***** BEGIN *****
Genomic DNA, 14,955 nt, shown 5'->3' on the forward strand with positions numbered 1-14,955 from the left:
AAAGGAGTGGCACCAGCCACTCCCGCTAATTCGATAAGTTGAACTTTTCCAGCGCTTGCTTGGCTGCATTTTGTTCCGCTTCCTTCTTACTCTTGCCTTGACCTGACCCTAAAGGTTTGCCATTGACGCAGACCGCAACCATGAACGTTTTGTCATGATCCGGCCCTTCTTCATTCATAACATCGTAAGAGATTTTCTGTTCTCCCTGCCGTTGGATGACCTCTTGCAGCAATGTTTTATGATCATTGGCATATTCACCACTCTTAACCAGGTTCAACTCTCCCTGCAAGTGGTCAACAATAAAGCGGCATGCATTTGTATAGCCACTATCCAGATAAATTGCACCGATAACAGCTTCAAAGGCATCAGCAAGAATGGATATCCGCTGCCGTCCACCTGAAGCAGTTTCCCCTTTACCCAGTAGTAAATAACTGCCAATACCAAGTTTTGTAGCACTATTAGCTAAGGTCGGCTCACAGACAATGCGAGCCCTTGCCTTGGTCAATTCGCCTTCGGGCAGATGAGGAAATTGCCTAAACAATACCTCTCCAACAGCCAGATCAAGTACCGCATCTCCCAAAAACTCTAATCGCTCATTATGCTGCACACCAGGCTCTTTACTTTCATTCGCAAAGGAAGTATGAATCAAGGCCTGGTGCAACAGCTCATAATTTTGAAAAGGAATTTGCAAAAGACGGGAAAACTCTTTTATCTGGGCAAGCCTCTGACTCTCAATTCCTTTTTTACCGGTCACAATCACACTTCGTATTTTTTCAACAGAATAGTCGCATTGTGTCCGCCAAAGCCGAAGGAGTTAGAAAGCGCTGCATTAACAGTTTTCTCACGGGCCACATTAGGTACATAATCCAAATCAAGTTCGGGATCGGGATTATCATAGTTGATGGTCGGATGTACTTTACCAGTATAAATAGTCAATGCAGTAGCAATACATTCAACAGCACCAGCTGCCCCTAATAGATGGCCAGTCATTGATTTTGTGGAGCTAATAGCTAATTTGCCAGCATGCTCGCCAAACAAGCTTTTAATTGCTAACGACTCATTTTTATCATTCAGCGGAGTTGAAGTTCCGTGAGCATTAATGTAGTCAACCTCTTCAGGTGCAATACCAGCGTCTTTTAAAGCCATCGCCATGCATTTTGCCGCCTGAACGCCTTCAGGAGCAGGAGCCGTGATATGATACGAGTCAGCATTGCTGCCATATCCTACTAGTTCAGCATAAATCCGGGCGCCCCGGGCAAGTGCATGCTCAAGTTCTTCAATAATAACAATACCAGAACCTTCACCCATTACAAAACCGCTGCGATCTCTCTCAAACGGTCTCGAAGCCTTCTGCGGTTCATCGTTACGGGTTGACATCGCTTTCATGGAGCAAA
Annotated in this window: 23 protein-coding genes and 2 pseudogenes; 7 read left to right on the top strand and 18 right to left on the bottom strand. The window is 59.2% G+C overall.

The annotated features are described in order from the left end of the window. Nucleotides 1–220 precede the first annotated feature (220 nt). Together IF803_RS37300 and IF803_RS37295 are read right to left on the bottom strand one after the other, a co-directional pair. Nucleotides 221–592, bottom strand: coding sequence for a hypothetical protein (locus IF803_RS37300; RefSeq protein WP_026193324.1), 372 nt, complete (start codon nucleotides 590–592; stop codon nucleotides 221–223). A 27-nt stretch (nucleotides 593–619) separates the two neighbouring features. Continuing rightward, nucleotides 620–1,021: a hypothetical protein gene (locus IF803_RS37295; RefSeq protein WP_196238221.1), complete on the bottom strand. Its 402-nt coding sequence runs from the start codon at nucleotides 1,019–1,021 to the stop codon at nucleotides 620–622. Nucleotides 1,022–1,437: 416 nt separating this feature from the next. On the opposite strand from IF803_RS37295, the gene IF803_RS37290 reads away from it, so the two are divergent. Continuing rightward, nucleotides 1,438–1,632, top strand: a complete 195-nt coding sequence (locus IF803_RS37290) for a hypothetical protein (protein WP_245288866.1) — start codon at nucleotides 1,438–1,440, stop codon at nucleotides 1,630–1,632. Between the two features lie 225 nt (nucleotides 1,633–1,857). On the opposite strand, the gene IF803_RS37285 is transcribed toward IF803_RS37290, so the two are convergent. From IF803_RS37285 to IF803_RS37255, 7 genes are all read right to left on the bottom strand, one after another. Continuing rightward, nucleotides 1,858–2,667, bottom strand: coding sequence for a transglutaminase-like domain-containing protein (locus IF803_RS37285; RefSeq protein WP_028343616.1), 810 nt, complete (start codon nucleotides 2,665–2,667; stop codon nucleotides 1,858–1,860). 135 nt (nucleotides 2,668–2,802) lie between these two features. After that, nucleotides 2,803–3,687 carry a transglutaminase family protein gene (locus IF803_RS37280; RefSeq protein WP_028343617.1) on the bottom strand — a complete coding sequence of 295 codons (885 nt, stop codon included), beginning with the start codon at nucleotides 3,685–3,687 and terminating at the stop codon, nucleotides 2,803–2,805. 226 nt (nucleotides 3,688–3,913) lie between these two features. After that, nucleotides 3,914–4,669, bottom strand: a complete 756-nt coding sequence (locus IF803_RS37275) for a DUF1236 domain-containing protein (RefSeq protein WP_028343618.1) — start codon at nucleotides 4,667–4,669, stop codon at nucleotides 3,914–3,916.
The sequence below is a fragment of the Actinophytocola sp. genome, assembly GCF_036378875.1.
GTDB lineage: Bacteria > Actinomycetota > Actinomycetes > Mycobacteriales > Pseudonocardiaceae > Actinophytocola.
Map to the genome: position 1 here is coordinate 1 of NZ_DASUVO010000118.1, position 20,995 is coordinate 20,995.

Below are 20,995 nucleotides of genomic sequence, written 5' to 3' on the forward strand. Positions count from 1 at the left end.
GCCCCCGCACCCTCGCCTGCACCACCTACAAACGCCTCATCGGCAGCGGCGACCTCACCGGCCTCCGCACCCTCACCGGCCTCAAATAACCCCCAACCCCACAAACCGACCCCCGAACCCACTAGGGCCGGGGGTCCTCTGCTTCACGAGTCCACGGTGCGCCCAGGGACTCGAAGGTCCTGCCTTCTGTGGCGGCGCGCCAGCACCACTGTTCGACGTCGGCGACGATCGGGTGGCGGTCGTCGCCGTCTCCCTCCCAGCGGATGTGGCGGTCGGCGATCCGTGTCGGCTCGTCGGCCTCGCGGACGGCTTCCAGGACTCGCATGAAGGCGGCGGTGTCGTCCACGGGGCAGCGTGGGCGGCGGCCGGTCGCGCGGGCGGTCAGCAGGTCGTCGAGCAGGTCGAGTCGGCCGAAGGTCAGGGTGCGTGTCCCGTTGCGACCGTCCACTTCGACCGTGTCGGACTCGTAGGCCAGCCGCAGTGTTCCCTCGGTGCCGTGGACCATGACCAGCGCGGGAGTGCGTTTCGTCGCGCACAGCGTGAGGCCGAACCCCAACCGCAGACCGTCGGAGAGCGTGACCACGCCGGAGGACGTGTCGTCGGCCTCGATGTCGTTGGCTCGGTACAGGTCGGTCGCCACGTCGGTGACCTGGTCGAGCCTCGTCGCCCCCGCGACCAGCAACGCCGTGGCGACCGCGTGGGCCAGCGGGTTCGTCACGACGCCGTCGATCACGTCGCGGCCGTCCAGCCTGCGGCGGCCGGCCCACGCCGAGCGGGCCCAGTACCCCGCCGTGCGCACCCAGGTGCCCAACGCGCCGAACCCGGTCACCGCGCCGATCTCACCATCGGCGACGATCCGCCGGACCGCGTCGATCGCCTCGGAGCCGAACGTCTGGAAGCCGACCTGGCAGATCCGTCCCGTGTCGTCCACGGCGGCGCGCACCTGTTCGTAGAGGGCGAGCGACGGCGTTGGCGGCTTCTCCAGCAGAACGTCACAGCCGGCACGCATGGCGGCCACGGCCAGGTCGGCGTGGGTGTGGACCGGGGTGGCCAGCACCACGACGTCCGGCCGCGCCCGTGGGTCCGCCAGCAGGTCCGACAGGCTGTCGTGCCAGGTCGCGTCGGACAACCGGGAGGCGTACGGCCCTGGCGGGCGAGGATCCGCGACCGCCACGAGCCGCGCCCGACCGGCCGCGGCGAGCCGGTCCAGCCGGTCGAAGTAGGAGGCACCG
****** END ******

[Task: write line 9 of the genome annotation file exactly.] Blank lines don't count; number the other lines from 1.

GCCCCCGCACCCTCGCCTGCACCACCTACAAACGCCTCATCGGCAGCGGCGACCTCACCGGCCTCCGCACCCTCACCGGCCTCAAATAACCCCCAACCCCACAAACCGACCCCCGAACCCACTAGGGCCGGGGGTCCTCTGCTTCACGAGTCCACGGTGCGCCCAGGGACTCGAAGGTCCTGCCTTCTGTGGCGGCGCGCCAGCACCACTGTTCGACGTCGGCGACGATCGGGTGGCGGTCGTCGCCGTCTCCCTCCCAGCGGATGTGGCGGTCGGCGATCCGTGTCGGCTCGTCGGCCTCGCGGACGGCTTCCAGGACTCGCATGAAGGCGGCGGTGTCGTCCACGGGGCAGCGTGGGCGGCGGCCGGTCGCGCGGGCGGTCAGCAGGTCGTCGAGCAGGTCGAGTCGGCCGAAGGTCAGGGTGCGTGTCCCGTTGCGACCGTCCACTTCGACCGTGTCGGACTCGTAGGCCAGCCGCAGTGTTCCCTCGGTGCCGTGGACCATGACCAGCGCGGGAGTGCGTTTCGTCGCGCACAGCGTGAGGCCGAACCCCAACCGCAGACCGTCGGAGAGCGTGACCACGCCGGAGGACGTGTCGTCGGCCTCGATGTCGTTGGCTCGGTACAGGTCGGTCGCCACGTCGGTGACCTGGTCGAGCCTCGTCGCCCCCGCGACCAGCAACGCCGTGGCGACCGCGTGGGCCAGCGGGTTCGTCACGACGCCGTCGATCACGTCGCGGCCGTCCAGCCTGCGGCGGCCGGCCCACGCCGAGCGGGCCCAGTACCCCGCCGTGCGCACCCAGGTGCCCAACGCGCCGAACCCGGTCACCGCGCCGATCTCACCATCGGCGACGATCCGCCGGACCGCGTCGATCGCCTCGGAGCCGAACGTCTGGAAGCCGACCTGGCAGATCCGTCCCGTGTCGTCCACGGCGGCGCGCACCTGTTCGTAGAGGGCGAGCGACGGCGTTGGCGGCTTCTCCAGCAGAACGTCACAGCCGGCACGCATGGCGGCCACGGCCAGGTCGGCGTGGGTGTGGACCGGGGTGGCCAGCACCACGACGTCCGGCCGCGCCCGTGGGTCCGCCAGCAGGTCCGACAGGCTGTCGTGCCAGGTCGCGTCGGACAACCGGGAGGCGTACGGCCCTGGCGGGCGAGGATCCGCGACCGCCACGAGCCGCGCCCGACCGGCCGCGGCGAGCCGGTCCAGCCGGTCGAAGTAGGAGGCACCG